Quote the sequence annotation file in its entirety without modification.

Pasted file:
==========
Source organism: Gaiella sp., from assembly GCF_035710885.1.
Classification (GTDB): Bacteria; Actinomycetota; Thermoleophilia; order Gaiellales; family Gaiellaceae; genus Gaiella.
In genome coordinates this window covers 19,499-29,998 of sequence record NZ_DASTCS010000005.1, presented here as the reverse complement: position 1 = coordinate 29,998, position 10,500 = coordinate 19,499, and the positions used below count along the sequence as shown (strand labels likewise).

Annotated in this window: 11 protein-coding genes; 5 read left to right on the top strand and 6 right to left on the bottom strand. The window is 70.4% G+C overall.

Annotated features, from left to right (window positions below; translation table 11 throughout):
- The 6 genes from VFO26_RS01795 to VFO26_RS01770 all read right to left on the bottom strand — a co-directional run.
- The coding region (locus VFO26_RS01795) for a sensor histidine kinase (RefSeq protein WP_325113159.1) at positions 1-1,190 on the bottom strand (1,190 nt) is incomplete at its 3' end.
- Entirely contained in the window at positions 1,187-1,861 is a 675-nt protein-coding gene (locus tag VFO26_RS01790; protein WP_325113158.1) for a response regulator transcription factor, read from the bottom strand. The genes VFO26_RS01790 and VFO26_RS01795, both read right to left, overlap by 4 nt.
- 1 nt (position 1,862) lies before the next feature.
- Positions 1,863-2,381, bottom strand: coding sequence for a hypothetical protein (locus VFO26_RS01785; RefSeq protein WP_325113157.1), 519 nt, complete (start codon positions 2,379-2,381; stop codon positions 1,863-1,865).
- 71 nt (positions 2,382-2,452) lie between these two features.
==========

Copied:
Source organism: Gaiella sp., from assembly GCF_035710885.1.
Classification (GTDB): Bacteria; Actinomycetota; Thermoleophilia; order Gaiellales; family Gaiellaceae; genus Gaiella.
In genome coordinates this window covers 19,499-29,998 of sequence record NZ_DASTCS010000005.1, presented here as the reverse complement: position 1 = coordinate 29,998, position 10,500 = coordinate 19,499, and the positions used below count along the sequence as shown (strand labels likewise).

Annotated in this window: 11 protein-coding genes; 5 read left to right on the top strand and 6 right to left on the bottom strand. The window is 70.4% G+C overall.

Annotated features, from left to right (window positions below; translation table 11 throughout):
- The 6 genes from VFO26_RS01795 to VFO26_RS01770 all read right to left on the bottom strand — a co-directional run.
- The coding region (locus VFO26_RS01795) for a sensor histidine kinase (RefSeq protein WP_325113159.1) at positions 1-1,190 on the bottom strand (1,190 nt) is incomplete at its 3' end.
- Entirely contained in the window at positions 1,187-1,861 is a 675-nt protein-coding gene (locus tag VFO26_RS01790; protein WP_325113158.1) for a response regulator transcription factor, read from the bottom strand. The genes VFO26_RS01790 and VFO26_RS01795, both read right to left, overlap by 4 nt.
- 1 nt (position 1,862) lies before the next feature.
- Positions 1,863-2,381, bottom strand: coding sequence for a hypothetical protein (locus VFO26_RS01785; RefSeq protein WP_325113157.1), 519 nt, complete (start codon positions 2,379-2,381; stop codon positions 1,863-1,865).
- 71 nt (positions 2,382-2,452) lie between these two features.